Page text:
Posted on August 25, 2021
As one of the most coveted and popular collectors’ items for coin collectors, the Morgan silver dollar has a special place in the hearts of numismatic and silver coin enthusiasts. These coins, which were once commonplace in American society, are now much rarer. Let’s examine why this is and how the Morgan Dollar became such a highly coveted coin.
Minted from 1878-1904 and then again in 1921, the Morgan silver dollar was the United State’s first standard silver dollar coin in circulation. Designed by George T. Morgan, the coin depicts lady liberty on the front along with the year of minting and an eagle with outstretched wings on the reverse side. The reverse side also displays the mint mark to identify where the coin was minted.
The coins — which are composed of 90% silver and 10% copper — were first minted in Philadelphia as it was the only mint in the country which had the proper equipment to prepare the die of each coin. Later, dies were sent to other mints throughout the country, which would then go on to mint the Morgan for circulation.
All told, the U.S. minted 657 million Morgan silver dollars. But most of these coins are gone forever, melted down in an act of Congress that would change the silver landscape forever.
Proposed by Nevada Senator Key Pittman, The Pittman Act would affect the fate of the Morgan silver dollar forever. This piece of legislation authorized the U.S. federal government to convert up to 350 million circulating silver dollars into bullion for sale. These Morgan dollars were melted down and completely destroyed in this “great meltdown.”
To replace the coins that were going out of circulation, the U.S. then purchased silver from domestic companies to be minted into new coinage. However, the Morgan dollars melted down were never fully replaced as the Peace dollar replaced the Morgan dollar in 1921.
The reason for this action was to help European nations finance their World War I operations so that they could equip better for the war. Great Britain was experiencing inflation that it could not control, and if not for the sale of silver by the U.S., it would have been difficult for the country to finance its wartime efforts.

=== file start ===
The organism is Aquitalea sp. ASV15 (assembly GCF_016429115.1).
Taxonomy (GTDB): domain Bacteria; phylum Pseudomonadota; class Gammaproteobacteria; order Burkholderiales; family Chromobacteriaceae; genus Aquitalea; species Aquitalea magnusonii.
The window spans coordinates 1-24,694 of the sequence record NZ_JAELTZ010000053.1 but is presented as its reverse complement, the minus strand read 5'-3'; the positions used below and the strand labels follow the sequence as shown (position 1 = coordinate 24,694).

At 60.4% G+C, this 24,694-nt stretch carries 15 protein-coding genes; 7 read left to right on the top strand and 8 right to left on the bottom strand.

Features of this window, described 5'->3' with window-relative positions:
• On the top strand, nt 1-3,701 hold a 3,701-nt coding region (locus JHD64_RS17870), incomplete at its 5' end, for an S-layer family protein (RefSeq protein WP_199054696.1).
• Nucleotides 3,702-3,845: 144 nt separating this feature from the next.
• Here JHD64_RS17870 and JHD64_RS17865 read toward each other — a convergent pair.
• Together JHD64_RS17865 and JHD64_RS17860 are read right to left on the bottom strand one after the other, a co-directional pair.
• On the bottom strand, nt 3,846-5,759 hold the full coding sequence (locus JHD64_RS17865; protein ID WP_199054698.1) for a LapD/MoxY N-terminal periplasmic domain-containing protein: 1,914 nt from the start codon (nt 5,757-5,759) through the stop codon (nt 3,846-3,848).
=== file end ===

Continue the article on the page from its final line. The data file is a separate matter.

As a result of the Pittman Act, more than 270 million Morgan silver dollars were melted down into bullion and exported for sale. This Act left only approximately 80 million Morgan dollars in circulation, some of which were destroyed in subsequent meltings throughout the first half of the 1900s.
While the Pittman Act drove many Morgan Dollars out of circulation, two other factors contributed to the rarity of this coin. For one, silver is an excellent store-of-value commodity; those with silver coins like the Morgan dollar decided to hold on to them instead of spending them at their $1 face value. Second, the Morgan dollar stopped being minted in 1921 when it was replaced by the Peace dollar, further causing collectors to hoard circulating examples of the Morgan.
This is a prime example of Gresham’s Law, which states that the best forms of money are those whose face value is closest to its commodity value. (In other words, “bad money drives out the good.”) Seeing that the value of silver was increasing, holders of Morgan Dollars and silver coins hoarded those with a higher melt value, thereby removing many of the remaining coins in existence from circulation.
When it comes to Morgan Dollars, there are a few variations of the coin considered the rarest of the bunch. The uncirculated 1895 Morgan Dollar is often referred to as the “King of the Morgan Dollars.” In fact, one of these pieces sold for $269,500 in 2020. It’s believed that only about 800 of these coins were ever struck, leaving collectors to salivate over their rarity.
The 1884 Morgan silver dollar is also high on collectors’ wish lists. But not all 1884 silver dollars are created equal. Those struck at the Carson City mint are considered rarer because that mint produced only a small quantity of Morgan Dollars. These Carson City Morgans mint-marked CC often sell for three or four times the value of similar coins struck the same year at other U.S. mints.
Lastly, there was confusion about how many tail feathers the eagle depicted on the Morgan Dollar should have. The coin was initially produced depicting eight tail feathers on the eagle and later changed to seven tail feathers. Those coins with seven tail feathers — often referred to as 7TF — are more valued by collectors.
As numismatic enthusiasts scour the globe for Morgan Dollars, it’s important to be able to identify an authentic Morgan Dollar from a counterfeit, as well as it's quality. The quality of Morgan Dollars can be identified based on its grade on the Sheldon Scale (just like all numismatic coins). Grades on this scale range from 1 (Poor) to 70 (Mint State), with varying degrees of quality in between.
As previously mentioned, the mint mark of a Morgan Dollar can play a big role in its rarity, and therefore value. So always be sure to identify the mint mark of any Morgan Dollar you may come across.